Many patients may be able to shower just two days after their operations without increasing their risk of infections around the incision site, a recent study suggests.
Even though showering can lift patients’ spirits, potentially speeding recovery, concerns about contamination often prompt doctors to advise against getting wounds wet until stitches are removed, which can take many days, or even weeks.
But when researchers randomly permitted some patients with relatively low-risk surgical wounds to shower 48 hours after their operations, the people who got to bathe were happier with their care – and their odds of infection were no different from those of their unwashed peers.
The findings, along with results from other recent research, should help convince more doctors to let patients shower after surgery, said Dr. Paul Dayton, a researcher at Des Moines University and UnityPoint Health in Iowa who wasn’t involved in the study.
“Traditions are sometimes long to fade away due to lack of good evidence to support change – this paper will certainly help to drive change,” Dayton said by email. “Early water exposure may in fact be a universally safe recommendation.”
For the current study, Dr. Jin-Shing Chen of National Taiwan University Hospital and colleagues focused on patients with relatively low-risk wounds, excluding people with infections, inflammation or injuries caused by outside objects like bullet or knives entering the body.
The experiment included patients with “clean” wounds, the lowest-risk category, with no signs of infection after less invasive operations, and individuals with so-called “clean-contaminated” wounds, which are uninfected but involve more complex operations such as chest, ear or gynecologic procedures.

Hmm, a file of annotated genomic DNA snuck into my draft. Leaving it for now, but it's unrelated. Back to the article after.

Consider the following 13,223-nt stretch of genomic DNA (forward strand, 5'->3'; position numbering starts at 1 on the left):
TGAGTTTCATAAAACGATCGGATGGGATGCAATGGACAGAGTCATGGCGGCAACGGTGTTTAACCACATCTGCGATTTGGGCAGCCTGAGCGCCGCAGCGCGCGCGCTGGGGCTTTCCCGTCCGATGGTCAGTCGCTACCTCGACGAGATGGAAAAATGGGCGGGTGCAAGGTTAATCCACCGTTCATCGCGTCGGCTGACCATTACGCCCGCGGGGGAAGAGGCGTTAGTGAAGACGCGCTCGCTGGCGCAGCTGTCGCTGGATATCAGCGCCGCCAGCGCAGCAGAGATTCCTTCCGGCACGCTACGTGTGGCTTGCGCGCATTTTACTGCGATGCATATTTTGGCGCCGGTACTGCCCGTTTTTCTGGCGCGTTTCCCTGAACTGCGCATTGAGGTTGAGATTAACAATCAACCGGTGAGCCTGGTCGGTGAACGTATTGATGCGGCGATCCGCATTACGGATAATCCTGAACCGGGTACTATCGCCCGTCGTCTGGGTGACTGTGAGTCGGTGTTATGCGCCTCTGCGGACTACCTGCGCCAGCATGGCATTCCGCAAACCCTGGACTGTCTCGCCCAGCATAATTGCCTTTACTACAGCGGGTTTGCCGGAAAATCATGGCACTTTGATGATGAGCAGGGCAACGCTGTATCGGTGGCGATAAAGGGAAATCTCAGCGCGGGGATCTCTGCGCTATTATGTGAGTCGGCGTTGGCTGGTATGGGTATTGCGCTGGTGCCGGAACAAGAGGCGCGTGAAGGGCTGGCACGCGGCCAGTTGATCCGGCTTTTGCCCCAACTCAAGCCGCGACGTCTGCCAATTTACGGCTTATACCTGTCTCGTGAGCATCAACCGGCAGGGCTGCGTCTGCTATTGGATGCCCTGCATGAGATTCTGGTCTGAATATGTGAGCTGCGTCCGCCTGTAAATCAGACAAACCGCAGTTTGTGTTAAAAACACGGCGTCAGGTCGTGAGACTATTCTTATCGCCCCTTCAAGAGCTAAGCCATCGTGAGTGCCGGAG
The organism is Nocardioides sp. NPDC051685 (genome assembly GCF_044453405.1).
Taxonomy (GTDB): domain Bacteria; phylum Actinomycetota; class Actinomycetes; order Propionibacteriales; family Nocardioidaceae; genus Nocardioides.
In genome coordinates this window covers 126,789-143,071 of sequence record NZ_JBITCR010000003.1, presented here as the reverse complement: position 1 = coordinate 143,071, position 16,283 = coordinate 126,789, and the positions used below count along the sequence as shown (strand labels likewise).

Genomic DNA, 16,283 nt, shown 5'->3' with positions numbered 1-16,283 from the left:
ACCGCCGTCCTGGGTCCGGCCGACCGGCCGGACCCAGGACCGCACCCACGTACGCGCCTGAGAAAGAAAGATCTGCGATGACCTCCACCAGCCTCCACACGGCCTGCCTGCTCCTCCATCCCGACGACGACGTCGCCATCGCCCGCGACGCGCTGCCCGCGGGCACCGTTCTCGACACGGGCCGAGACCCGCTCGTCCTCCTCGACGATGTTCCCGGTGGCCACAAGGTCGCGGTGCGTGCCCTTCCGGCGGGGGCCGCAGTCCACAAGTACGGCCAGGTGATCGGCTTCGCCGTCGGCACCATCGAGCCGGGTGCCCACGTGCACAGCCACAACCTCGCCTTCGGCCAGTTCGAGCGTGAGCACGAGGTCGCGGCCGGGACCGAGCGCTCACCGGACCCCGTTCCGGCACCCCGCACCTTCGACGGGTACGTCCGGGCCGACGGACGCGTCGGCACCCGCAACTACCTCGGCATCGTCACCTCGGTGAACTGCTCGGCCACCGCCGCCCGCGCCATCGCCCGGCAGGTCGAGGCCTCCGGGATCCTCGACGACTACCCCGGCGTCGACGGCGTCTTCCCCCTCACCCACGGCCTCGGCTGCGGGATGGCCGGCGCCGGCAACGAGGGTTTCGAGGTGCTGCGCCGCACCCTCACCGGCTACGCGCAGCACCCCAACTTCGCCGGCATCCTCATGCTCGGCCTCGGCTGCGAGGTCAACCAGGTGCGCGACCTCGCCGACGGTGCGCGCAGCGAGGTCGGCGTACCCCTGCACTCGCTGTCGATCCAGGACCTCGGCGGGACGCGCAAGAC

The researchers enrolled 444 patients having surgeries on the thyroid, lung, face, extremities and certain abdominal hernias. Half the participants could shower 48 hours after the operations, while the rest of them had to wait.
Within two weeks of surgery, four patients in the shower group and six in the unwashed group developed superficial surgical site infections with redness and swelling, a difference that was too small to rule out the possibility that it was due to chance.
All of the patients reported similar levels of pain after surgery, but the ones who got to shower were more satisfied with their care.
One shortcoming of the study is that doctors knew which patients got to shower and which didn’t, which has the potential to influence outcomes, the authors note in the Annals of Surgery. Researchers also lacked data on the longer-term infection risk since they only followed patients for two weeks.
It’s also important to note that patients who showered didn’t use soap or cleanser at the surgical site or submerge the wound, noted Dr. Heather Evans, an infectious disease and surgery researcher at the University of Washington and Harborview Medical Center in Seattle.
All wounds in the study were also relatively small and probably weren’t under tension that might lead to conditions that can trigger infections, Evans, who wasn’t involved in the study, added by email.
“I think the take-home message for patients from this particular study is that showering with water within 48 hours after elective surgery is safe if the surgical wound is small, had minimal contamination, and was primarily closed with (stitches),” Evans said.